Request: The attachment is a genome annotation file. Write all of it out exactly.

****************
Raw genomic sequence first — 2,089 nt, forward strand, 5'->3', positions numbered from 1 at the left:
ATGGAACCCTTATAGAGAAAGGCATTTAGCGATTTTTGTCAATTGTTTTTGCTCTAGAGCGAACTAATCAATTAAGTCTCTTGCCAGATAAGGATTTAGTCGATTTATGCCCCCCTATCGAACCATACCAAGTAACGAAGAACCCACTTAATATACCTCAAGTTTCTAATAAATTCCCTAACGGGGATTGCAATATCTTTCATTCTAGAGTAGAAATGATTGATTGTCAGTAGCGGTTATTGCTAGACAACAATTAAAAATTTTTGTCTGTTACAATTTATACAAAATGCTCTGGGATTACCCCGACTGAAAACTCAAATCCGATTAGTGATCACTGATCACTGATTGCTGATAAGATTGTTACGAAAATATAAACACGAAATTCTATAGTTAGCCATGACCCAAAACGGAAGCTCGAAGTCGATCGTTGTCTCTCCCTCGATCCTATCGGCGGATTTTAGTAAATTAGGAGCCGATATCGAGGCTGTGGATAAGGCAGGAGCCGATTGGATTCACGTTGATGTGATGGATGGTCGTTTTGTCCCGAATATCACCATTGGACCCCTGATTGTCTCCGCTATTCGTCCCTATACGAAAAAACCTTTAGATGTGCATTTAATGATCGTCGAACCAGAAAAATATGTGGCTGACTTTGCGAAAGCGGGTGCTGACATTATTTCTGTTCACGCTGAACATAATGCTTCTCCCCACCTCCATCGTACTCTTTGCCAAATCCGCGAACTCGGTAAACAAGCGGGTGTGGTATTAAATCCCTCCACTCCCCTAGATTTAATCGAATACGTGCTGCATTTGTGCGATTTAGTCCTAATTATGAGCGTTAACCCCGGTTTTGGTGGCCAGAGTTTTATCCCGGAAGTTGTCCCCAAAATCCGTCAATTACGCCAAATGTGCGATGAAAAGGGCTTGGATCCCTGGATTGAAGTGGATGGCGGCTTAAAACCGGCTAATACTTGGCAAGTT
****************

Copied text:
Raw genomic sequence first — 2,089 nt, forward strand, 5'->3', positions numbered from 1 at the left:
ATGGAACCCTTATAGAGAAAGGCATTTAGCGATTTTTGTCAATTGTTTTTGCTCTAGAGCGAACTAATCAATTAAGTCTCTTGCCAGATAAGGATTTAGTCGATTTATGCCCCCCTATCGAACCATACCAAGTAACGAAGAACCCACTTAATATACCTCAAGTTTCTAATAAATTCCCTAACGGGGATTGCAATATCTTTCATTCTAGAGTAGAAATGATTGATTGTCAGTAGCGGTTATTGCTAGACAACAATTAAAAATTTTTGTCTGTTACAATTTATACAAAATGCTCTGGGATTACCCCGACTGAAAACTCAAATCCGATTAGTGATCACTGATCACTGATTGCTGATAAGATTGTTACGAAAATATAAACACGAAATTCTATAGTTAGCCATGACCCAAAACGGAAGCTCGAAGTCGATCGTTGTCTCTCCCTCGATCCTATCGGCGGATTTTAGTAAATTAGGAGCCGATATCGAGGCTGTGGATAAGGCAGGAGCCGATTGGATTCACGTTGATGTGATGGATGGTCGTTTTGTCCCGAATATCACCATTGGACCCCTGATTGTCTCCGCTATTCGTCCCTATACGAAAAAACCTTTAGATGTGCATTTAATGATCGTCGAACCAGAAAAATATGTGGCTGACTTTGCGAAAGCGGGTGCTGACATTATTTCTGTTCACGCTGAACATAATGCTTCTCCCCACCTCCATCGTACTCTTTGCCAAATCCGCGAACTCGGTAAACAAGCGGGTGTGGTATTAAATCCCTCCACTCCCCTAGATTTAATCGAATACGTGCTGCATTTGTGCGATTTAGTCCTAATTATGAGCGTTAACCCCGGTTTTGGTGGCCAGAGTTTTATCCCGGAAGTTGTCCCCAAAATCCGTCAATTACGCCAAATGTGCGATGAAAAGGGCTTGGATCCCTGGATTGAAGTGGATGGCGGCTTAAAACCGGCTAATACTTGGCAAGTT